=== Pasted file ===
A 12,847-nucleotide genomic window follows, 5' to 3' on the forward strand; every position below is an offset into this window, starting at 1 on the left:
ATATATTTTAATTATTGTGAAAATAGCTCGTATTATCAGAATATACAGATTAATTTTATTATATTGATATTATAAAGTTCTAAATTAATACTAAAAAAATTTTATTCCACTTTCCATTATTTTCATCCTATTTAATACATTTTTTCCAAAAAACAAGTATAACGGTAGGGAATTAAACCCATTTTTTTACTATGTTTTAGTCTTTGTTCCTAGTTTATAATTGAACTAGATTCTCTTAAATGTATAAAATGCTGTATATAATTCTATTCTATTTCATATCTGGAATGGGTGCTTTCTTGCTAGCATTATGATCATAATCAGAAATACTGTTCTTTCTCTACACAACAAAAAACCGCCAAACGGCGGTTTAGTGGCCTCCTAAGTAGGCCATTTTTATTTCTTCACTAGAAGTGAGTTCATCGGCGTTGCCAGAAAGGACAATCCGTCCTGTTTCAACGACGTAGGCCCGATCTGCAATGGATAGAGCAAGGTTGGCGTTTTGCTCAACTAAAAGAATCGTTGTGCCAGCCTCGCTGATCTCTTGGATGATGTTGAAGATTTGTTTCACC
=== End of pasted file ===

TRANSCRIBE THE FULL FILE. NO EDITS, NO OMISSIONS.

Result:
A 12,847-nucleotide genomic window follows, 5' to 3' on the forward strand; every position below is an offset into this window, starting at 1 on the left:
ATATATTTTAATTATTGTGAAAATAGCTCGTATTATCAGAATATACAGATTAATTTTATTATATTGATATTATAAAGTTCTAAATTAATACTAAAAAAATTTTATTCCACTTTCCATTATTTTCATCCTATTTAATACATTTTTTCCAAAAAACAAGTATAACGGTAGGGAATTAAACCCATTTTTTTACTATGTTTTAGTCTTTGTTCCTAGTTTATAATTGAACTAGATTCTCTTAAATGTATAAAATGCTGTATATAATTCTATTCTATTTCATATCTGGAATGGGTGCTTTCTTGCTAGCATTATGATCATAATCAGAAATACTGTTCTTTCTCTACACAACAAAAAACCGCCAAACGGCGGTTTAGTGGCCTCCTAAGTAGGCCATTTTTATTTCTTCACTAGAAGTGAGTTCATCGGCGTTGCCAGAAAGGACAATCCGTCCTGTTTCAACGACGTAGGCCCGATCTGCAATGGATAGAGCAAGGTTGGCGTTTTGCTCAACTAAAAGAATCGTTGTGCCAGCCTCGCTGATCTCTTGGATGATGTTGAAGATTTGTTTCACC